Doctors Rarely Note Sleep Problems of Elderly
THURSDAY, Jan. 11 (HealthDay News) — More than two-thirds of older patients report sleep problems, but doctors rarely note these complaints in the patients’ charts, a Northwestern University study finds. if(window.yzq_d==null)window.yzq_d=new Object(); window.yzq_d[‘RhuyJkSOxK4-‘]=’&U=13bn0o8ab%2fN%3dRhuyJkSOxK4-%2fC%3d571023.10008025.10765472.7635250%2fD%3dLREC%2fB%3d4139789′;
The study, published in a recent issue of the American Journal of Geriatric Psychiatry, included 1,503 patients aged 60 and older who visited their primary-care doctors. After the visits, social workers surveyed the patients about sleep problems.
The social workers learned that 69 percent of the patients had at least one sleep complaint, and 40 percent had two or more. Forty-five percent of the patients said they had “difficulty falling asleep, staying asleep, or being able to sleep.”
Despite the high rate of sleep complaints among the patients, a sleep complaint was only reported by the doctor in the patient’s chart 19 percent of the time, even when the patient indicated sleep problems in all five sleep questions on the survey.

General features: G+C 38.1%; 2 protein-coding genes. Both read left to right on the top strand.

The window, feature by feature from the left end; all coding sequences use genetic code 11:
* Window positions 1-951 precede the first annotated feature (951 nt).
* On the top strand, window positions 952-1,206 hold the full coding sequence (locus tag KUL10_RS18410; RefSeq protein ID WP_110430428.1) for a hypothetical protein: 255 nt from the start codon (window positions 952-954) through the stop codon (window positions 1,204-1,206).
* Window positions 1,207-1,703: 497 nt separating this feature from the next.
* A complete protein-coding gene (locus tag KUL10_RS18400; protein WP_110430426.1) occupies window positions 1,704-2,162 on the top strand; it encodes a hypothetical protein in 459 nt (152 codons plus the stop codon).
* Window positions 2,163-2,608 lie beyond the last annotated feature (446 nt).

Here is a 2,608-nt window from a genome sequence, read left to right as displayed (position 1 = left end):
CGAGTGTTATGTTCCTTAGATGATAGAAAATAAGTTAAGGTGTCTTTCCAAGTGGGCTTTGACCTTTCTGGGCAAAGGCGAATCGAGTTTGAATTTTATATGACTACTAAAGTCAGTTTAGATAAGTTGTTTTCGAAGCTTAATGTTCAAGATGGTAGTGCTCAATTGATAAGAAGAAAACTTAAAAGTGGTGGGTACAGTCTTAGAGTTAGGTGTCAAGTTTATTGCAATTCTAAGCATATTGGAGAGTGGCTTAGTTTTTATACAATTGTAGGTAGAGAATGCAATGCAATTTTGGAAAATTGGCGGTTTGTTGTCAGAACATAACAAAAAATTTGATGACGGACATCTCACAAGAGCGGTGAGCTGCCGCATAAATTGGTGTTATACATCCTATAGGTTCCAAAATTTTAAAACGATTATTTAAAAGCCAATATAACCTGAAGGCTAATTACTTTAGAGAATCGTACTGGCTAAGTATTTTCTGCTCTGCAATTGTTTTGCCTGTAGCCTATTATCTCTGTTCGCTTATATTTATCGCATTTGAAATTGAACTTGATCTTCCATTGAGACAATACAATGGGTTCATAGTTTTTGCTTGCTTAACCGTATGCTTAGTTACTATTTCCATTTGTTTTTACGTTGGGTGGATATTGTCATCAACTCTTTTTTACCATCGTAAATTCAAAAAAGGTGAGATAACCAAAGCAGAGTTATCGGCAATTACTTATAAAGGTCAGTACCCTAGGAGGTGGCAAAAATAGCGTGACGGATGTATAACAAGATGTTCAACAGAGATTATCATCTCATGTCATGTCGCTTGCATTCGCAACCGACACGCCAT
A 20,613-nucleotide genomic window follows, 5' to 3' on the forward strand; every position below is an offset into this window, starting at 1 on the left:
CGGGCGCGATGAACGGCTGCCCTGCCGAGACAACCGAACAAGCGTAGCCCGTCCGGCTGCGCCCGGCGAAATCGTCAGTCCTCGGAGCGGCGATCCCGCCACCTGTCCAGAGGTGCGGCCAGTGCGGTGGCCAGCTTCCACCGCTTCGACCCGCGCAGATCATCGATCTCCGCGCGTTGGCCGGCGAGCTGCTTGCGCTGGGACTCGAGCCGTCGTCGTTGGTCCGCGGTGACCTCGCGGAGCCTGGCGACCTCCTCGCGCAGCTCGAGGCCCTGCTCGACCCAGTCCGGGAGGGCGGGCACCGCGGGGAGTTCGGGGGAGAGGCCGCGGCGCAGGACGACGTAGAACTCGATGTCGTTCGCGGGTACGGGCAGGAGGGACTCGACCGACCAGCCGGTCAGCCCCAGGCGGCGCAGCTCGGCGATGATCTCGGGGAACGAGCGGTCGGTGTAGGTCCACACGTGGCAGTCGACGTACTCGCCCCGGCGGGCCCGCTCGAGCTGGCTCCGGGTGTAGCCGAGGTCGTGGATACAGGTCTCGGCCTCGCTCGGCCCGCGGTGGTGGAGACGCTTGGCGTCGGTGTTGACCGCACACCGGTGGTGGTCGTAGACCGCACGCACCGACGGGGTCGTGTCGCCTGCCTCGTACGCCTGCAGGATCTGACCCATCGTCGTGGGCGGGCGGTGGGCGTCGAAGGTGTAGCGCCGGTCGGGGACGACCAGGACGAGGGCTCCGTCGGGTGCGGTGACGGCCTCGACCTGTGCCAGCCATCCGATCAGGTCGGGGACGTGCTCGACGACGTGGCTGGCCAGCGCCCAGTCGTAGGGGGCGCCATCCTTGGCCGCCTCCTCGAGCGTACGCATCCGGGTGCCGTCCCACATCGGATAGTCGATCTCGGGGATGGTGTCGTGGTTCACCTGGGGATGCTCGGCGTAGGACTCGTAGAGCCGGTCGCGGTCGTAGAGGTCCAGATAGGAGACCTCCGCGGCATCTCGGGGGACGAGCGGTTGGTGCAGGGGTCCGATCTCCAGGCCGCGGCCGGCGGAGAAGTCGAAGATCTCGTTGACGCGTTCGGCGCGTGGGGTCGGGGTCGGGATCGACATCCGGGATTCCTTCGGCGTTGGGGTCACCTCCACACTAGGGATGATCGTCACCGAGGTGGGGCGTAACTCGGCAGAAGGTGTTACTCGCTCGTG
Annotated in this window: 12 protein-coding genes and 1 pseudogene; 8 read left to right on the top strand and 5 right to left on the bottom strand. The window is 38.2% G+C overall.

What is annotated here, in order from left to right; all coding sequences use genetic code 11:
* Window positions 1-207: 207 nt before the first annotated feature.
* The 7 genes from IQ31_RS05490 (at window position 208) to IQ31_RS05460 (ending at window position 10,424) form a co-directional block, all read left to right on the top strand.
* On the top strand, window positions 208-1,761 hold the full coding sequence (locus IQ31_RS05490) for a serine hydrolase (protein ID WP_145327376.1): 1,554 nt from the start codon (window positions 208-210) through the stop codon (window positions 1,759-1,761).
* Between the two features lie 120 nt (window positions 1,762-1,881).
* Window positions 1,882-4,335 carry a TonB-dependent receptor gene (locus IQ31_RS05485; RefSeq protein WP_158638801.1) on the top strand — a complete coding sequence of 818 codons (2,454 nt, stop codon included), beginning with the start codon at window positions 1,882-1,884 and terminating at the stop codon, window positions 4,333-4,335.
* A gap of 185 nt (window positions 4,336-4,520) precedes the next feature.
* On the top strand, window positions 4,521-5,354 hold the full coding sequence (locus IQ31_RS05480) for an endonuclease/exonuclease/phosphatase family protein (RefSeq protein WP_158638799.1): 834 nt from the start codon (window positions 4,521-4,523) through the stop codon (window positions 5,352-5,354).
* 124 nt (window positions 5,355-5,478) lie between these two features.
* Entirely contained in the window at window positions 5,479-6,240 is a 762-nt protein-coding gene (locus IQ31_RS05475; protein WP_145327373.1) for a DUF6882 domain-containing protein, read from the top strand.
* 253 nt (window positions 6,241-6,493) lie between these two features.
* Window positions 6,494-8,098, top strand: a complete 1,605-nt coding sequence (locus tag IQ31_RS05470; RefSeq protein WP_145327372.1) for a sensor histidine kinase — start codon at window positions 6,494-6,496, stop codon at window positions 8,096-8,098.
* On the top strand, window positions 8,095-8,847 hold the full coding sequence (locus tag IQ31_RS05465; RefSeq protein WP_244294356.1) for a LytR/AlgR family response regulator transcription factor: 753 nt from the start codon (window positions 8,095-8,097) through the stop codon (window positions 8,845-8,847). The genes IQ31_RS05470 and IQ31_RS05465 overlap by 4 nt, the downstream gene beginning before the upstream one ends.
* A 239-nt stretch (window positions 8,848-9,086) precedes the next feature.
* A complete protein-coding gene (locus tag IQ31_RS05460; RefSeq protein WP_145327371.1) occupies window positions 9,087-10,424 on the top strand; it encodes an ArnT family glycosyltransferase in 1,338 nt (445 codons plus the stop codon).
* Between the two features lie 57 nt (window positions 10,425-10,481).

This is important, since previous research has linked sleep disorders in the elderly to poorer mental and physical health and quality of life.
“A doctor may not think that it’s very important to ask the patient about sleep. We (the researchers) hypothesize that doctors think that sleep problems are a normal part of aging, and there’s not much they can do about it,” study author Kathryn Reid, a research assistant professor of neurology at Northwestern’s Feinberg School of Medicine, said in a prepared statement.
But while some sleep problems — including a reduction in deep sleep — tend to occur with age, sleep disturbances are not an inevitable part of aging. In fact, a recent study found that among older people with exceptionally good health, only 1 percent had sleep difficulties.
“Now, a lot of studies show that not getting enough sleep can lower your metabolic function; be associated with cardiovascular problems, cancer and breast cancer in women; and increase our mortality. Sleep deprivation also increases your sensitivity to pain,” Reid said.
Treatment options for sleep disorders may include meditation, exercise and bright light or evening activity.
The National Institute on Aging has more about sleep and aging.
SOURCE: HealthDay News